Top Five Ways to Help an Indie Author

HilaryUncategorized0 Comments

(photo from bigstock.com)

So, it’s official! I’m a published author, and now all my castle-in-the-sky dreams have come true, right? Um, you don’t know me that well yet if you think this is where I plan to stop. A spectacular, surreal moment to savor, yes, but an end, this is not.

I’m currently writing a short story/novella between books 1 and 2 (1.5?) that tells the beginning of book 1 from another point of view. l’m also writing book 2, currently titled Balance Broken. 

You can also now find the book to buy, review, and share on these sites: AmazonBarnes and NobleSmashwordsFacebookTwitter, and Goodreads. (iBooks is coming soon.)

Busy girl, I am.

But this post is really about giving you homework. I am, after all, a high school teacher. If you love me the way I think you do, then you want to help me spread the word about Justice Buried

The remainder of this post was inspired by this one on an informative and entertaining blog called Writer Unboxed. A lot of the ideas on that post are more helpful for traditionally published authors, rather than independently published authors. So, here are my…

Top Five Ways to Help an Indie Author

1. Buy the book. Obvious, right? But keep in mind that at this point, it isn’t always about money. The more books your author sells in a short period of time, the higher they go on the mysterious Amazon lists . These lists can make them more visible to new people – new sales!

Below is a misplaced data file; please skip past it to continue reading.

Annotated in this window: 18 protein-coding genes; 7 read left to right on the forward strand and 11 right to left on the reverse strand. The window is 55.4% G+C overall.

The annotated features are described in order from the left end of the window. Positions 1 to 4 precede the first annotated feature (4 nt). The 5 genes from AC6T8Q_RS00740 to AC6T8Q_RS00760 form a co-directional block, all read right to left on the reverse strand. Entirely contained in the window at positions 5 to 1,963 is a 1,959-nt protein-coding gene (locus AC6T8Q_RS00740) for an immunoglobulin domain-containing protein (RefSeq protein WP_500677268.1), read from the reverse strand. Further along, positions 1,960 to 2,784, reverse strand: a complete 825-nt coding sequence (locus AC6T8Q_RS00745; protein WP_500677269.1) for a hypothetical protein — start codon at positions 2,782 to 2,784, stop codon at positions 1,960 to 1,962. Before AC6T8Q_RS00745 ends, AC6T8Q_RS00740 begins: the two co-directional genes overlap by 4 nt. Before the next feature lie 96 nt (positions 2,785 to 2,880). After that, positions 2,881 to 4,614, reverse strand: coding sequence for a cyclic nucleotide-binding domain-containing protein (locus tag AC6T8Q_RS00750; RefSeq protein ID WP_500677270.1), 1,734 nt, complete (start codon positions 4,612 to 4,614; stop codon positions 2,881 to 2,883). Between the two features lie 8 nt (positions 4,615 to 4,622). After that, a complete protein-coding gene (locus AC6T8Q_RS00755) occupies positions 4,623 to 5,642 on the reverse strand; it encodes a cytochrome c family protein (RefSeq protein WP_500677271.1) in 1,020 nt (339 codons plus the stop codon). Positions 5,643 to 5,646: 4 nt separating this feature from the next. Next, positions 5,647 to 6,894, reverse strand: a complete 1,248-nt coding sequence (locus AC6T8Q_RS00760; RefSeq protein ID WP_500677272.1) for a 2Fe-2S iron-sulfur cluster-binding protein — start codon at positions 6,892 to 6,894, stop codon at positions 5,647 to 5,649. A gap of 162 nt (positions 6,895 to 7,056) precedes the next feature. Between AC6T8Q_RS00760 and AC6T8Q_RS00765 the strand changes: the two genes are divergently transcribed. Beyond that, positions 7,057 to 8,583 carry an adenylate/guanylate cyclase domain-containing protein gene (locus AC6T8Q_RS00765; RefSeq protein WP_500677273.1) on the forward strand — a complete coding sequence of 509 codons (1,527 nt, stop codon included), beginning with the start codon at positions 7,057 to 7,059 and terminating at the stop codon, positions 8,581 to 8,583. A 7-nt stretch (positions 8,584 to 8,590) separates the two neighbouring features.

2. Share and share alike, and like everything. These days, every website has multiple ways to tell everyone everything. So use the share and like and pin buttons on every social media and store website that carries your author’s book. This way, your indie author has exponential share power.

3. Leave reviews and/or ratings. We are all busy people, and we often rely on other’s opinions to help us to the research grunt work. So if your author has a handful of reviews and ratings (even if they aren’t all 5 star!) people are more likely to purchase than if there are no reviews.

4. Ask your local library, schools, and independent bookstores to consider carrying the book. (Chain bookstores often don’t have the power to choose.) Many authors (including me!) are also willing and happy to do virtual or local visits for school groups and book clubs.

5. Make the world a smaller place. We all know people who know people, in that whole six degrees of separation way. Suggest the book or author to someone – you never know who might end up with the information. Indie authors don’t have big advertising budgets, and they rely on word of mouth (or keyboard) to spread their books.

I hope these have sparked a few ideas in your mind about helping your favorite independent or self-published author, or even a traditionally published author. Help us share our books, and we’ll keep writing them for you!

What other ways can you think of to help spread the word?

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